The Board of Control for Cricket in India (BCCI) has opened another can of worms by proposing a mini Test and One-Day International (ODI) series against the West Indies at home in November, to allow Sachin Tendulkar play his landmark 200th Test in his own backyard. Ever since the story has broken, opinion has been polarised: with some lambasting the board's latest money-making gimmick by exploiting public sentiment; while others welcomed it with open arms, their mouths drooling at the prospect of seeing their Little Master don the white flannels at home for one last time.
The writer will not get into the debate, since much has been written about it already from both sides. The debate, like many others in this diverse country is a never-ending one, so why not focus on the solution. How else could the BCCI have gone about this, apart from of course minding their own business and letting the natural order of things to proceed? Seen from purely a commercial aspect, Tendulkar's 200th in India is a no-brainer — a cash piñata waiting to be whacked open. Given the usual nonchalance with which any corporate organisation would want to capitalise on the strengths of its best employee, the BCCI's move is by no means a shocker.
But the big bad wolf of the cricket world could have saved itself a lot of flak had it just delved into how it's done in other sports. Take football for example. When a player nears retirement, or completes 10 years with a single club, that club organises what is called a testimonial match in the player's honour. A testimonial is basically a non-competitive game where the club usually calls some of its former players and teammates of the retiring player to participate in a match in the latter's honour. The opposition is irrelevant, but usually another top-flight team. Earlier, when the money wasn't there in sport like it is today, the proceeds from the match would go to the retiring player as a type of retirement package. However, today, with sportsmen becoming millionaires in their early twenties, the proceeds usually go charity.
Imagine a testimonial match for Tendulkar: involving former teammates such as Sourav Ganguly, Rahul Dravid, VVS Laxman and Anil Kumble. Imagine the pulling power even a single game like this would have. And imagine the brownie points the BCCI could earn if they decided to donate the proceeds to charity (the last point does sound inconceivable, but then the BCCI doesn't really need the cash, does it?) It is of course easier said than done. It is not guaranteed that all the mentioned players would agree to play, but even if Tendulkar played the match with the current Indian team, there wouldn't be too many complaining.
A single, non-competitive, unofficial testimonial match for Tendulkar, either before or after the South African tour (or whichever series he decides to retire after), would have attracted a lot more attention and eyeballs, especially if the famed middle-order quartet could somehow come together for one last time. An unofficial status would of course mean that Tendulkar would not play his 200th Test in India, but isn't the main idea behind staging such matches letting the local fans catch one last glimpse of their maestro before he hangs up his boots?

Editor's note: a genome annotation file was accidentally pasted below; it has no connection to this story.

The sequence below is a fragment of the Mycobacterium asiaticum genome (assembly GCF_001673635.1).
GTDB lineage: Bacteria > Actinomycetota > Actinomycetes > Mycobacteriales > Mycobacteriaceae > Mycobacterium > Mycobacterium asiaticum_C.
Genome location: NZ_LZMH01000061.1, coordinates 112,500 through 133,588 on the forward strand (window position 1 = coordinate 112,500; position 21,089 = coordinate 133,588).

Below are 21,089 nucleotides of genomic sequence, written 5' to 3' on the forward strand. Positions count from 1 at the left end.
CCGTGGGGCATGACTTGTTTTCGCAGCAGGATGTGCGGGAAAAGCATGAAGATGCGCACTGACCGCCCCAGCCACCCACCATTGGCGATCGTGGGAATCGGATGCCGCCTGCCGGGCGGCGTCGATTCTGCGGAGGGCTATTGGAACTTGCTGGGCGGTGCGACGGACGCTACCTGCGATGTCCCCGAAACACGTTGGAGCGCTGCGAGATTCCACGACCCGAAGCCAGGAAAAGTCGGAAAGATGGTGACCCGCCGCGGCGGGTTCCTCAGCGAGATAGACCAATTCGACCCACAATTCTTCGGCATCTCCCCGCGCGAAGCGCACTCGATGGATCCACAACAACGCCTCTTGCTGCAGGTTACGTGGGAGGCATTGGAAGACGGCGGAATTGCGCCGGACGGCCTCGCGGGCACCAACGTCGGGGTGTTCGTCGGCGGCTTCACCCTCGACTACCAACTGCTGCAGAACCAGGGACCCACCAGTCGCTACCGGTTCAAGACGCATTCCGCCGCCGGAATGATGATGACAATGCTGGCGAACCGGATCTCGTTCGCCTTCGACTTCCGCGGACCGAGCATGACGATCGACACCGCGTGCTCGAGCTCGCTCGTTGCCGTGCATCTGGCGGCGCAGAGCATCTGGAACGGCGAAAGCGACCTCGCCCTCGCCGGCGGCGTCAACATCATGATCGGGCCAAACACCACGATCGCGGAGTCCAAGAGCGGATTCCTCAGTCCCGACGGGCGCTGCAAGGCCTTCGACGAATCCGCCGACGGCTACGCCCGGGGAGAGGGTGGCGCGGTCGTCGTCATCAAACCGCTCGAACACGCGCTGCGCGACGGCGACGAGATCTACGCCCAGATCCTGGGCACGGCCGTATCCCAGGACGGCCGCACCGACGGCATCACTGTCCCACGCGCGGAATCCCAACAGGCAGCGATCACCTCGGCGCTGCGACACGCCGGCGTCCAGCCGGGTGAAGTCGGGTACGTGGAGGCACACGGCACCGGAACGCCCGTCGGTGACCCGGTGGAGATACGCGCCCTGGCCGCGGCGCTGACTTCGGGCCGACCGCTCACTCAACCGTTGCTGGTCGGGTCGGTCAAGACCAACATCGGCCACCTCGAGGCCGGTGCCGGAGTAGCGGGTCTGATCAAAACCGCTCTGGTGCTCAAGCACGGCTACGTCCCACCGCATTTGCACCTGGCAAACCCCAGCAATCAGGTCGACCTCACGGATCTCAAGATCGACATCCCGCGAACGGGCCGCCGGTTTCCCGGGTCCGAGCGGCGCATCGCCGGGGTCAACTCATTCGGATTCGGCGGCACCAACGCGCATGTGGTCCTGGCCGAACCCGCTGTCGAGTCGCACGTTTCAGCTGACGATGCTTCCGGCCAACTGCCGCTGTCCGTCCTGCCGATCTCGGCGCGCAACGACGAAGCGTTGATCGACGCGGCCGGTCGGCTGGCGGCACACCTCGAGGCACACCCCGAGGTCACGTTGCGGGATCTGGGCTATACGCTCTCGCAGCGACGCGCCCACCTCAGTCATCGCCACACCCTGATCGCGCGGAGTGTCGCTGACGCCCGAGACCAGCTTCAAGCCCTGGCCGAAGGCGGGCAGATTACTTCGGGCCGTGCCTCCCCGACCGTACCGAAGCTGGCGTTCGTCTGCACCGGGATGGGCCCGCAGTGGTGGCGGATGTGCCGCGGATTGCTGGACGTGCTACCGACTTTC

Logistically, too, it would have made better sense to schedule just the one game, whether it's a Test match or an ODI (or even a T20I), in an otherwise packed international schedule. The much-awaited South Africa tour, scheduled to begin in the last third of November, would also not suffer as a result of the dates. The West Indies, or any other team for that matter who have the dates, would all too willingly participate as the opponents. Allegations of the BCCI selecting an easy opposition to play against would be put to rest since it is a non-competitive game. If Tendulkar flops in the match, it wouldn't hit the fans as much as it would if it were a Test match. If he doesn't, and scores a hundred, the detractors would still not be able to say that he got it easy, since it doesn't really count. From whichever angle you look at it, the BCCI is the winner.
Now, if this proposed West Indies series is indeed a ploy hatched up to shorten the South Africa tour and get back at Cricket South Africa for reasons best known to the two boards, then it is of course a totally different matter. But if the BCCI's move to stage this mini series for Tendulkar is purely for commercial (and sentimental?) reasons, then a testimonial would indeed have saved them a lot of tomatoes flung in their direction, and enabled them to trend on social media for the right reasons for a change.
Read the story on cricketcountry.com where it was first published
(Jaideep Vaidya is a correspondent at CricketCountry. A diehard Manchester United fan and sports buff, you can follow him on Twitter and Facebook)